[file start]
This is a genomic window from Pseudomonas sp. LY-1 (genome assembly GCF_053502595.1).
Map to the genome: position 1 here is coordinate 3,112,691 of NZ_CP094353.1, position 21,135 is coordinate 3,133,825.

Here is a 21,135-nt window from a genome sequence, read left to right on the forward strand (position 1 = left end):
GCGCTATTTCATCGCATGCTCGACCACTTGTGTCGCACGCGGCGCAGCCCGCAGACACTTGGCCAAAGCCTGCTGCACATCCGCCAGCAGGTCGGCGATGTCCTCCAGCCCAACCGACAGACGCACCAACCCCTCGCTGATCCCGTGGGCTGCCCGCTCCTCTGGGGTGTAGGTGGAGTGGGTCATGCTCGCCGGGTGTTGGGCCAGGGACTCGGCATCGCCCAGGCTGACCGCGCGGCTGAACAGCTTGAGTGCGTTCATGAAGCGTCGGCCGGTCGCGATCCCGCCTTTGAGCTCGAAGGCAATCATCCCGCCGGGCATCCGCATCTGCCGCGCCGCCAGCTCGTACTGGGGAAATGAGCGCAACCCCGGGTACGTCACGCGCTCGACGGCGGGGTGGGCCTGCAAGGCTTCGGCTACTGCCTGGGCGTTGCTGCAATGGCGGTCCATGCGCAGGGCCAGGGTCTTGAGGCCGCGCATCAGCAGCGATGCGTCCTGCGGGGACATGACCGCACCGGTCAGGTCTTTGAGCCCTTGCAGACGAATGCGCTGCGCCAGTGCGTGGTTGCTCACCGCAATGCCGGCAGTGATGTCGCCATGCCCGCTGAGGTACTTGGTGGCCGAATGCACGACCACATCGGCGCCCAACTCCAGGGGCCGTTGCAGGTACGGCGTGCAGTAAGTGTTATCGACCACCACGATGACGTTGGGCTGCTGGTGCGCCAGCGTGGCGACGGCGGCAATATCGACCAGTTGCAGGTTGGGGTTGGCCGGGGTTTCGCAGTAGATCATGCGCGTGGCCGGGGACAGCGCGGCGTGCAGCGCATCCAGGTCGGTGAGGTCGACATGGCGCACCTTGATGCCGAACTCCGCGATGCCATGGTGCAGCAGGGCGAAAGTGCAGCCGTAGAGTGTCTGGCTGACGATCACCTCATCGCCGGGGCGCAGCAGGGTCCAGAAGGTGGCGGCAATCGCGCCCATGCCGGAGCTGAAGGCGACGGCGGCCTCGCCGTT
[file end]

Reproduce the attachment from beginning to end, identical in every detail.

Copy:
This is a genomic window from Pseudomonas sp. LY-1 (genome assembly GCF_053502595.1).
Map to the genome: position 1 here is coordinate 3,112,691 of NZ_CP094353.1, position 21,135 is coordinate 3,133,825.

Here is a 21,135-nt window from a genome sequence, read left to right on the forward strand (position 1 = left end):
GCGCTATTTCATCGCATGCTCGACCACTTGTGTCGCACGCGGCGCAGCCCGCAGACACTTGGCCAAAGCCTGCTGCACATCCGCCAGCAGGTCGGCGATGTCCTCCAGCCCAACCGACAGACGCACCAACCCCTCGCTGATCCCGTGGGCTGCCCGCTCCTCTGGGGTGTAGGTGGAGTGGGTCATGCTCGCCGGGTGTTGGGCCAGGGACTCGGCATCGCCCAGGCTGACCGCGCGGCTGAACAGCTTGAGTGCGTTCATGAAGCGTCGGCCGGTCGCGATCCCGCCTTTGAGCTCGAAGGCAATCATCCCGCCGGGCATCCGCATCTGCCGCGCCGCCAGCTCGTACTGGGGAAATGAGCGCAACCCCGGGTACGTCACGCGCTCGACGGCGGGGTGGGCCTGCAAGGCTTCGGCTACTGCCTGGGCGTTGCTGCAATGGCGGTCCATGCGCAGGGCCAGGGTCTTGAGGCCGCGCATCAGCAGCGATGCGTCCTGCGGGGACATGACCGCACCGGTCAGGTCTTTGAGCCCTTGCAGACGAATGCGCTGCGCCAGTGCGTGGTTGCTCACCGCAATGCCGGCAGTGATGTCGCCATGCCCGCTGAGGTACTTGGTGGCCGAATGCACGACCACATCGGCGCCCAACTCCAGGGGCCGTTGCAGGTACGGCGTGCAGTAAGTGTTATCGACCACCACGATGACGTTGGGCTGCTGGTGCGCCAGCGTGGCGACGGCGGCAATATCGACCAGTTGCAGGTTGGGGTTGGCCGGGGTTTCGCAGTAGATCATGCGCGTGGCCGGGGACAGCGCGGCGTGCAGCGCATCCAGGTCGGTGAGGTCGACATGGCGCACCTTGATGCCGAACTCCGCGATGCCATGGTGCAGCAGGGCGAAAGTGCAGCCGTAGAGTGTCTGGCTGACGATCACCTCATCGCCGGGGCGCAGCAGGGTCCAGAAGGTGGCGGCAATCGCGCCCATGCCGGAGCTGAAGGCGACGGCGGCCTCGCCGTT